Having always been a lover of music and an active musician and songwriter, I became increasingly aware of similarities between my experience of music and my journey through both sides of the therapeutic process whilst training as a psychotherapist.
In one particularly memorable instance I was really moved by the music of the celebrated jazz pianist Bill Evans. His piece, “My Foolish Heart” came across as being gently beautiful, but it also felt like an empathic communication to my inner self that spoke of an understanding and sharing of deeply personal emotional states and experiences. It felt somehow as if my inner self had been exposed and touched. As if my soul was somehow embodied in the piano keys touched with such gentleness and sensitivity by the musician. I felt utterly connected with.
And it felt very much like my experience of being met and truly seen without judgment as a counselling client. If anything it felt stronger. How could this be, across the space and time from a New York jazz bar in 1961? I began to wonder if the core conditions at the heart of a therapeutic experience might also be found in music and the other art forms.
As often seems to happen as we make our way into something new, events began to conspire somehow. An influential figure in my therapeutic education suggested that I might explore ways of linking together my music and therapeutic approach. Concurrently I was discussing recording some of my songs with the leading singer songwriter Chris Wood. Chris wanted to encourage me to perform, “…less like a performer, and more like you, more like the person I know!”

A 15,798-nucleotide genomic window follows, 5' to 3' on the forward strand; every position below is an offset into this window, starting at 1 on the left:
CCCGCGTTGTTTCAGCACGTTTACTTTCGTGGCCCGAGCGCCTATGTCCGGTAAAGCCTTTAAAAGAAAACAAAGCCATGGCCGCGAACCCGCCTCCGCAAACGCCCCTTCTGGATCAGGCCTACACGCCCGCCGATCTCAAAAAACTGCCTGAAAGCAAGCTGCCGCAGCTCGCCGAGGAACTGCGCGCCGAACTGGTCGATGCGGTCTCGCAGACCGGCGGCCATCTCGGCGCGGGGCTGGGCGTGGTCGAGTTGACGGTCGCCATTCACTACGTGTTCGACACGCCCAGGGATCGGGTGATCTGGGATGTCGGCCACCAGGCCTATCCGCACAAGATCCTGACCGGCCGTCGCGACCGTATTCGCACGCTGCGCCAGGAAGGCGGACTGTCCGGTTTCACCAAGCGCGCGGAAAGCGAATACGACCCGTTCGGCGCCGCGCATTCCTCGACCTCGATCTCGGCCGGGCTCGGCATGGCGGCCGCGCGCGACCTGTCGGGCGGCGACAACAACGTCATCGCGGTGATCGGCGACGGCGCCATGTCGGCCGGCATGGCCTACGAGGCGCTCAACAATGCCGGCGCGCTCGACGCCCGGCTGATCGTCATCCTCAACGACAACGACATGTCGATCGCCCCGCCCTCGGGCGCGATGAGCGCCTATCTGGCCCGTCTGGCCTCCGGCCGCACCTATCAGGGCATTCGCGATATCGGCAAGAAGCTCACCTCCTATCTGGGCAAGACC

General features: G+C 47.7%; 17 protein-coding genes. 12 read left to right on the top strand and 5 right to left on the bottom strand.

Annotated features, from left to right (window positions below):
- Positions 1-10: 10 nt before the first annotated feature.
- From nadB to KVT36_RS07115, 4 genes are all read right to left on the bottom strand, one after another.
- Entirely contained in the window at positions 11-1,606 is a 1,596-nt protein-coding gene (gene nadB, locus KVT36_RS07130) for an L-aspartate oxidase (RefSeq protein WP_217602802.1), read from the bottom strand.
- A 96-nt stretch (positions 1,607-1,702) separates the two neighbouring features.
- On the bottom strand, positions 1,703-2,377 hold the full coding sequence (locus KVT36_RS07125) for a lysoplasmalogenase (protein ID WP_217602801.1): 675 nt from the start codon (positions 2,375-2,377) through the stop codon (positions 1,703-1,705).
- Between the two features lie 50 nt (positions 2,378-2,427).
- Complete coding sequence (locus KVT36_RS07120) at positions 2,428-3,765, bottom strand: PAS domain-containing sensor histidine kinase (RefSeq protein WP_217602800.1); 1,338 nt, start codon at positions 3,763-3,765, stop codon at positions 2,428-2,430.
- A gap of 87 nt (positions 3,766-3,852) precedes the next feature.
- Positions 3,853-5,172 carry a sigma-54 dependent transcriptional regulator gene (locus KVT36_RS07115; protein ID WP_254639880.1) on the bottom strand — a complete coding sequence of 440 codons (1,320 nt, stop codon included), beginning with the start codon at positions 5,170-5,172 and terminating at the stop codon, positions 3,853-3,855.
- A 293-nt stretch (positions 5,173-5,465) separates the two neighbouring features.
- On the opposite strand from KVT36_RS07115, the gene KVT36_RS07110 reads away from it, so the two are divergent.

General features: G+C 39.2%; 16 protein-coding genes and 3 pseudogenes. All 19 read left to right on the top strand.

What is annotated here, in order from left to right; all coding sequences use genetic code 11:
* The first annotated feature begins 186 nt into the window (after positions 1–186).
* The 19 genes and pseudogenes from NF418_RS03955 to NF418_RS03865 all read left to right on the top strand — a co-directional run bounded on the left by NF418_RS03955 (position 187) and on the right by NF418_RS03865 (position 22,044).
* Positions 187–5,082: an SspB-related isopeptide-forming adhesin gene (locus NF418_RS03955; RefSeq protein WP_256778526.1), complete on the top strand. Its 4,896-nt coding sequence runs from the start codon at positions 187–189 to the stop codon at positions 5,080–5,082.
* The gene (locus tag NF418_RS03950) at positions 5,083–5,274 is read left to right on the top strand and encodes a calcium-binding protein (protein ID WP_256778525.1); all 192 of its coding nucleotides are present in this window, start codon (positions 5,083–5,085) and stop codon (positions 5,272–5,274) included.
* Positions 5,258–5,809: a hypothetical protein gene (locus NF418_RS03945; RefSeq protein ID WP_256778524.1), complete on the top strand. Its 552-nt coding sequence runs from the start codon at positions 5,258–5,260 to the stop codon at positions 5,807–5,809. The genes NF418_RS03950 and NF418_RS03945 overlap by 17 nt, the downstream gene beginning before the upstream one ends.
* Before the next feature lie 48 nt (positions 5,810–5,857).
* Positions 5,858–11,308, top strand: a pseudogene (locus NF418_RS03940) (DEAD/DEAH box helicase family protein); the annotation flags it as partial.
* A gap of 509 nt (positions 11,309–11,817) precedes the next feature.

The recording process that ensued was an education. I realised that whilst as a therapist I was relatively comfortable being myself, I was far less able to be that present as a singer and musician. I was acting like whatever I thought a singer was, rather than my true self.
This was robbing my music of power and authenticity and creating anxiety at the heart of what I was trying to deliver. As Chris recorded my efforts he would stop me in my tracks if he heard my singing slipping into what became known as “the club turn” mode. It was a bracing examination and deconstructed so many of the habits I had developed over the years. At times I cried tears of frustration at my inability to let go and just allow myself to be me. I returned home to Sheffield with my head buzzing with all I had learned.
Having waited with bated breath to hear the finished recordings I was shocked when I listened back to them. I found them almost unlistenable - I was so present! All that I had ever done to seek polish and conformity in my presentation seemed to have been replaced by a performance so uneven and scratchy you could have sanded down floorboards with it.
The traditional launch gig for music usually entails getting everyone you possibly can into a venue, so you can create as much interest in your new release, and hopefully sell a few copies into the bargain. All that I had learned led me in the opposite direction. I would do my launch gig as a one song set – to one person at a time. And so One:One was born. Individual songs performed face to face to individual audiences.
When I delivered One:One for the first time I didn’t know what to expect. What I found was that whilst everyone seemed to enjoy the experience, many found that it was a much more profound experience than they anticipated. I felt the same. It was so much more connected than playing a gig. I felt like I met people at a far deeper level than expected. The first event led to a second, larger event, where 63 individual meetings took place. The pattern was the same.
I feel that what I am finding in One:One has implications for both therapists and artists, and of course for all of us who feel better for being met, accepted, and understood.
Andy Whitehouse will be running an online workshop exploring these ideas in more depth on the morning of Saturday 5th September. More details are available here: Making Contact: Parallels between Therapy and Art